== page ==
Residential Net Zero

What was once a differentiator will sooner than later become standard. The one-off residential ZNE projects, or zero energy upgrade options offered by more progressive homebuilders, will become less an outlier in the next five or so years. As California prepares to move towards implementing residential zero net energy code by 2020, it is uncertain how this goal will be met, what stakeholders will be most impacted, and how zero net energy for all new construction will look. In what part of the development process will zero net energy be determined? What are the metrics associated with validating a zero energy home, or complex, or community? Where, and by whom, will the training come from to educate relevant parties of the residential homebuilding process on residential zero net energy construction? And most importantly, who’s going to pay for this?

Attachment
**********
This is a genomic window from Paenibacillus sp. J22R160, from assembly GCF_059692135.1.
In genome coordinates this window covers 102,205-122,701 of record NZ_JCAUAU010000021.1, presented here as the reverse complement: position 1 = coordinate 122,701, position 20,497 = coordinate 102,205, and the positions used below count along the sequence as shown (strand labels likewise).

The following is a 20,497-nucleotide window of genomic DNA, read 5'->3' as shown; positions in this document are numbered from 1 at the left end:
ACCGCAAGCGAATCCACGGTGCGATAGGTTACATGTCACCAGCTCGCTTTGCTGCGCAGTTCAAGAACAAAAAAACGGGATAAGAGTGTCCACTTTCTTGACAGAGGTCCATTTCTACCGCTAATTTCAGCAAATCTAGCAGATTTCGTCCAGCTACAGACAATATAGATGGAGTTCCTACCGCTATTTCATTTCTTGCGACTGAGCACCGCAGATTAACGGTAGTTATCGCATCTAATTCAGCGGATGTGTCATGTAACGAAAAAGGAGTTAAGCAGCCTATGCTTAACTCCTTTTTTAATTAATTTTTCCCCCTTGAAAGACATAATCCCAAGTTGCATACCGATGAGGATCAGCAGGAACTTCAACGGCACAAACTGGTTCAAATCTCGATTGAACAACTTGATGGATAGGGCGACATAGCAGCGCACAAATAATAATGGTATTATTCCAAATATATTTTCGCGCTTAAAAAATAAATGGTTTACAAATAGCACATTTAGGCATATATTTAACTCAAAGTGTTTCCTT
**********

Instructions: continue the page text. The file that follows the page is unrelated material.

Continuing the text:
Many will agree that ZNE needs to be a top down directive from the State to gain traction; however, in order to be successful, there will be a need for leadership at the local level to pave the road and propel others to readily adopt more stringent energy codes. Several notable cities on an aggressive energy efficiency and climate change mitigation track are the City of Chula Vista and the City of Santa Monica. These Southern CA municipalities are investing resources in deep energy efficiency, supporting sustainable building design, and are leading the way for others to follow. In this session, we’ll hear from city representatives about the leadership propelling these efforts, the goals set forth by each city, and how each region will strive to reach zero net energy residential code before the State mandate. As a complement, DNV GL Sustainable Buildings and Communities team will share information regarding the development of an innovative process to validate net zero energy prior to building residential homes and communities. The need to support the ZNE verification process for developers will be challenging in terms of funding, entitlement, permitting and construction; traditionally, this ultimately falls on city officials to determine compliance. With the Net Zero Impact tool, DNV GL aims to reduce the risk for developers to meet their ZNE goals, and to lessen the burden of municipalities to dedicate precious human resources in the ZNE compliance space. The result will be a streamlined way to reach zero net energy construction that will adhere to both advanced local codes and ordinances, and ultimately ZNE residential code as we approach 2020.

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